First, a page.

Hialeah, Florida is a large, hispanic-majority city of 200,000 residents located just 10 miles from downtown Miami. With a history in silent movie-making and horse racing at storied Hialeah Park, Hialeah’s role in Cuban immigration has solidified its place as a working class, affordable suburb today. With a 92% hispanic/latino population, Hialeah has the second-highest amount of Cuban and Cuban-American residents in the country. In addition, 92% of residents also report speaking spanish as their first language.
Hialeah’s demographics today are a direct result of Fidel Castro’s rise to power in Cuba in 1959. Following then, several waves of Cuban exiles – continuing through the 1990s – created what one historian has called an “…affordable Eden”, as well as “…a place where different groups have left their imprint while trying to create a sample of what life should be like.” Hialeah today is considered one of the most economically successful immigrant enclaves in the country, and one of the only industrial cities poised for economic growth.
Hialeah’s mall, Westland Mall, is located on the west side of the city along Palmetto Expressway (FL 826) at the intersection of 49th Street (FL 932). It opened in the summer of 1971, expanding upon an already-extant Burdine’s store, adding JCPenney as a middle anchor, and Sears on the other end with an enclosed mall of stores connecting them.
The layout of the mall is a simple dumbbell, and has remained largely unchanged since Westland first opened 38 years ago. In fact, the only large-scale cosmetic changes to the mall have been the addition of a food court, partial renovations – such as flooring, and the changing of Burdines to Macys in 2005. As of January 2007, the alternating wood-paneled ceiling remained, as well as the unique skylight windows. Are they still there? Overall, these features were by far the most interesting features of this mall.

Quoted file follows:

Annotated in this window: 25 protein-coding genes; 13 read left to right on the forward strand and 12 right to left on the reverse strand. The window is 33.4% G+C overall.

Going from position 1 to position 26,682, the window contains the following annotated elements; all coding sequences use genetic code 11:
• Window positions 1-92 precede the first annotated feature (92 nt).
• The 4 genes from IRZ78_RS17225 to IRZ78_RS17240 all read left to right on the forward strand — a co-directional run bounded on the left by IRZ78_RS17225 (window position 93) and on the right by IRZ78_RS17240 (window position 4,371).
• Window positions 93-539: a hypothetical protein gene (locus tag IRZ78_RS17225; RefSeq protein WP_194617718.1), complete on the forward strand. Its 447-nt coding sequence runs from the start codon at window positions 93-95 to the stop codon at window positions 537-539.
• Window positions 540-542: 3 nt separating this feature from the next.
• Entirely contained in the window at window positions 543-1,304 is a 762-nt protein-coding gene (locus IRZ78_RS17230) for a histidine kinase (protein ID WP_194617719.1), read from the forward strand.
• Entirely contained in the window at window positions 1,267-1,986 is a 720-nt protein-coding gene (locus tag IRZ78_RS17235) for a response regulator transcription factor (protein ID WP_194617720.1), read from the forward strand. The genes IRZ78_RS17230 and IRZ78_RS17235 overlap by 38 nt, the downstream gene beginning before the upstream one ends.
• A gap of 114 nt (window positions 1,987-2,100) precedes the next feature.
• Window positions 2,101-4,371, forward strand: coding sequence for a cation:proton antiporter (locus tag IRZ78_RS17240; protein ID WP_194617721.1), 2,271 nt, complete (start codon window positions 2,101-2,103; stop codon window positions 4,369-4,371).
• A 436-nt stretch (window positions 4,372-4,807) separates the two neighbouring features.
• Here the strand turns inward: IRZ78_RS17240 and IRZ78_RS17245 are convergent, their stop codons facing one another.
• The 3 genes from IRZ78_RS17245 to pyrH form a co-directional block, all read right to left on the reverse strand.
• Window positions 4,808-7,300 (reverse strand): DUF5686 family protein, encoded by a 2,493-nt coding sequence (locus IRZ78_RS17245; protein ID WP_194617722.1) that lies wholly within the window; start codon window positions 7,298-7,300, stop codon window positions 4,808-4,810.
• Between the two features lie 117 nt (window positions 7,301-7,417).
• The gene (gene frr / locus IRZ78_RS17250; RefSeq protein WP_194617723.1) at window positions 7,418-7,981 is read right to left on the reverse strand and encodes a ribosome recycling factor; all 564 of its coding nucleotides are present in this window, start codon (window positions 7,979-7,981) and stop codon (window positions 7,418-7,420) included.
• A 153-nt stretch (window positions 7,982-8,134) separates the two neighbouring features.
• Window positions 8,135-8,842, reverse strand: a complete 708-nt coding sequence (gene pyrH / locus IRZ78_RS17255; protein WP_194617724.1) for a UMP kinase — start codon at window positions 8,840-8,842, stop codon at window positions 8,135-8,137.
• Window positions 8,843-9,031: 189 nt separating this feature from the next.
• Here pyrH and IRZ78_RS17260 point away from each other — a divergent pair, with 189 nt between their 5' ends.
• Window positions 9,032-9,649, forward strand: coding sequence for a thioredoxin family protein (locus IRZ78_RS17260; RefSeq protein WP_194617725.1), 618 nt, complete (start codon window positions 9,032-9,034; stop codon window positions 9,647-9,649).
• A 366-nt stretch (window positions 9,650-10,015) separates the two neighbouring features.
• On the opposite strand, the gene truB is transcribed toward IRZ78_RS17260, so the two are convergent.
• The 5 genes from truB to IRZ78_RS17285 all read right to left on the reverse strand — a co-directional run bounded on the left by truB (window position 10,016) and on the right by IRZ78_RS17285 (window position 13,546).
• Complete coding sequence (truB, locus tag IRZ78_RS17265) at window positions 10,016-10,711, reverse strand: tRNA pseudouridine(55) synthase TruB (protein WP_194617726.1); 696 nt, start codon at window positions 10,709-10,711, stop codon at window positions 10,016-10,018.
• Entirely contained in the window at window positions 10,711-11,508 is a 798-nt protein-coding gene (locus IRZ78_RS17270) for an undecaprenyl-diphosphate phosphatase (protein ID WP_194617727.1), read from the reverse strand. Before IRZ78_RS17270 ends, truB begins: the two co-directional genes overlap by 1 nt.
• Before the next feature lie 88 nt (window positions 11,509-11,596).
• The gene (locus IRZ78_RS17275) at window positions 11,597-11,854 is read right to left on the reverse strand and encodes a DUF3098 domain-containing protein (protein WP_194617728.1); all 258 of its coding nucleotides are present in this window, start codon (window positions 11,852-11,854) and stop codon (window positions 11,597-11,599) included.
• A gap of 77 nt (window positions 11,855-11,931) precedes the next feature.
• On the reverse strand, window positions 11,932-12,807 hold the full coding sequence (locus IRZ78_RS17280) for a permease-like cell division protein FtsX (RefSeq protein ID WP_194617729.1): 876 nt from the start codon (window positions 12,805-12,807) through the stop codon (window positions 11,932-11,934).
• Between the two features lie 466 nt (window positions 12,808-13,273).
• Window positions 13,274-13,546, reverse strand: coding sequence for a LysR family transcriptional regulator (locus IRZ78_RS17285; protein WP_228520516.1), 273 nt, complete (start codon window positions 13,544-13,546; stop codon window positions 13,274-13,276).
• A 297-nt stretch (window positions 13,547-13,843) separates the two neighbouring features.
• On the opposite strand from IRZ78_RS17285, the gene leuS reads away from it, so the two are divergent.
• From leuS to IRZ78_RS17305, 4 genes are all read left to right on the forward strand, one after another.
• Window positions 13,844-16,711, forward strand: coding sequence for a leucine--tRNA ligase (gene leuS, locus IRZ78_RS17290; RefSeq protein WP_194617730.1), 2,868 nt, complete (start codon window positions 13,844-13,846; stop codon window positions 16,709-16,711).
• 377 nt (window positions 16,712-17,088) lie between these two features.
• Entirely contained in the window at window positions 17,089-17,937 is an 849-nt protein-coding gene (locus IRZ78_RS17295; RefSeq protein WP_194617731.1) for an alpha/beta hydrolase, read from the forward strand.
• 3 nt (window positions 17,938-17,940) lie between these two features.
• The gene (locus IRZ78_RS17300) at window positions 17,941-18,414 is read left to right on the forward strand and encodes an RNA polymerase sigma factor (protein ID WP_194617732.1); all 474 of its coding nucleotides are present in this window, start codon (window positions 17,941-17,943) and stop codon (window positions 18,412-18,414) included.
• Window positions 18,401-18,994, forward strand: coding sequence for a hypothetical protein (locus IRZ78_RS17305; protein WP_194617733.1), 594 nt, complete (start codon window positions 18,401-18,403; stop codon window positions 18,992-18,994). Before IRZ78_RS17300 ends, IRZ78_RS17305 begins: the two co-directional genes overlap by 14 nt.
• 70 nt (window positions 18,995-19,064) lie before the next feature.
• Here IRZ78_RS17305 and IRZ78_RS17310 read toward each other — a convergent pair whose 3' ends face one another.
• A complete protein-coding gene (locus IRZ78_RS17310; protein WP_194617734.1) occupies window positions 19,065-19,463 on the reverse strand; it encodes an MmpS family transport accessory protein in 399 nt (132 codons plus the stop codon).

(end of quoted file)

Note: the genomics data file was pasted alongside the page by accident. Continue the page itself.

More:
Although demographics informs some of the tenets of the mall – such as spanish signage and hispanic/latin restaurants – many of the mall’s tenants and atmosphere in general are your typical run-of-the-mill mid-tier mall stores, such as Lens Crafters, Victoria’s Secret, and Pac Sun.
Another change at Westland Mall recently was a change in ownership. Previously owned by the Mills Corporation, Westland was unloaded to Westfield America in 2007 after Mills was sold to Simon and Simon ostensibly didn’t want it. Immediately following acquisition, Westfield technically “renamed” the mall to “Westland Westfield” – but we’ll pretend that didn’t happen, at least in official recognition (see the title). It’s not like we have any major beef with Westfield, they’re a fine operator – but to rename every mall with a brand? Too much.
The pictures featured here were taken in January 2007. As usual, feel free to leave your own comments and experiences with Westland Mall.